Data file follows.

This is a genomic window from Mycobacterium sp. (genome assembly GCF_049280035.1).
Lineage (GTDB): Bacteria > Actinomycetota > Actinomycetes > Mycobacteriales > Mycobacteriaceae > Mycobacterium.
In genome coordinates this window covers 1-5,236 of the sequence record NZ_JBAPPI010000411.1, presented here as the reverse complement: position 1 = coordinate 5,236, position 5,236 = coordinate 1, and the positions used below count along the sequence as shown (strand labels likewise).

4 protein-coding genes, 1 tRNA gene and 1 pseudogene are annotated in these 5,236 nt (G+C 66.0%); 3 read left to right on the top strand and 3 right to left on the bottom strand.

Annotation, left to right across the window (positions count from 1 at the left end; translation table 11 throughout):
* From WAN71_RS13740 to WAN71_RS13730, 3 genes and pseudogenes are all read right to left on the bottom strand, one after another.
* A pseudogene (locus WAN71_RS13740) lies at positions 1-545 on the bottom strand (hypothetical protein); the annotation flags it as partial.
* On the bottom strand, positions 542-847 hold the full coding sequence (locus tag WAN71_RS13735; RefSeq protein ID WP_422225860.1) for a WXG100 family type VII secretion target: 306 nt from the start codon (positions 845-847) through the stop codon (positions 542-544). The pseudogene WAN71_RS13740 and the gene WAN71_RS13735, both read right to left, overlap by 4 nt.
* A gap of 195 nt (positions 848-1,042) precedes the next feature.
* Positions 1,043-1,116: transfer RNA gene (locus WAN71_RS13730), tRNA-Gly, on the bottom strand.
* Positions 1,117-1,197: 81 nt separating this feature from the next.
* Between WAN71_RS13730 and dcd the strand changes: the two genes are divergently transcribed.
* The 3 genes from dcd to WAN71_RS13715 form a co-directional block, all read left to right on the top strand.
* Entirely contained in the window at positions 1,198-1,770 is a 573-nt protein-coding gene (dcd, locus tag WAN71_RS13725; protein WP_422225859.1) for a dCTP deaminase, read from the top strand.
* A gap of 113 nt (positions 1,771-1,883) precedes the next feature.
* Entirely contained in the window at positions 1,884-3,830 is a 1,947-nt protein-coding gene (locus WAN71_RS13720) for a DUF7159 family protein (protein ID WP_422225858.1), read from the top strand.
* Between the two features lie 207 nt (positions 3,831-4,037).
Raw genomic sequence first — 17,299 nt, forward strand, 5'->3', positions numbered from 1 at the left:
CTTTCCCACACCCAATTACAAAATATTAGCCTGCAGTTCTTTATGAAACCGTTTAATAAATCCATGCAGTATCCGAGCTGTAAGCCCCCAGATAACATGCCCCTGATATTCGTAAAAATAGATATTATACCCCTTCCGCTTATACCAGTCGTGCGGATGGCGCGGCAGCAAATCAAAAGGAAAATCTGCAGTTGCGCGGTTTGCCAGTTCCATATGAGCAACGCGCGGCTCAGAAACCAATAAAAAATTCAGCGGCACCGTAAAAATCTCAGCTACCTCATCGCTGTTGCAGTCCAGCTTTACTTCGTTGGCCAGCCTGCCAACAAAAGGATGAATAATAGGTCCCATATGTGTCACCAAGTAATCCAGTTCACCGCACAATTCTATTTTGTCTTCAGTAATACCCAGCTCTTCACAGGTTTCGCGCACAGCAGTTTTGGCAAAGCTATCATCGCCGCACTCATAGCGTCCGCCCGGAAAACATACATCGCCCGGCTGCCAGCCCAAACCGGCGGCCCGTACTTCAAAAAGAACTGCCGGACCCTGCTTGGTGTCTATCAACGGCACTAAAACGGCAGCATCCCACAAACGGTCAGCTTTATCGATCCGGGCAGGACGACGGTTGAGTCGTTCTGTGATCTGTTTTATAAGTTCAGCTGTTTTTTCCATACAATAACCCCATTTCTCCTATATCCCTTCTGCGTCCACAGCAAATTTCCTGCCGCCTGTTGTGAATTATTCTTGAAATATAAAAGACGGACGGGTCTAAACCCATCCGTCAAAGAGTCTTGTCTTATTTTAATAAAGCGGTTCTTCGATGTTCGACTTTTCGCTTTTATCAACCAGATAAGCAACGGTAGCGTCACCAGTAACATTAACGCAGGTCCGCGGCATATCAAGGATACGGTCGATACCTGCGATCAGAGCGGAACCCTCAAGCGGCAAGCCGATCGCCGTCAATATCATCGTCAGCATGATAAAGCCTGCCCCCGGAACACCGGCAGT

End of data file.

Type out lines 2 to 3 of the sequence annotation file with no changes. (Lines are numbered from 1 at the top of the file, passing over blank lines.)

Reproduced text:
Lineage (GTDB): Bacteria > Actinomycetota > Actinomycetes > Mycobacteriales > Mycobacteriaceae > Mycobacterium.
In genome coordinates this window covers 1-5,236 of the sequence record NZ_JBAPPI010000411.1, presented here as the reverse complement: position 1 = coordinate 5,236, position 5,236 = coordinate 1, and the positions used below count along the sequence as shown (strand labels likewise).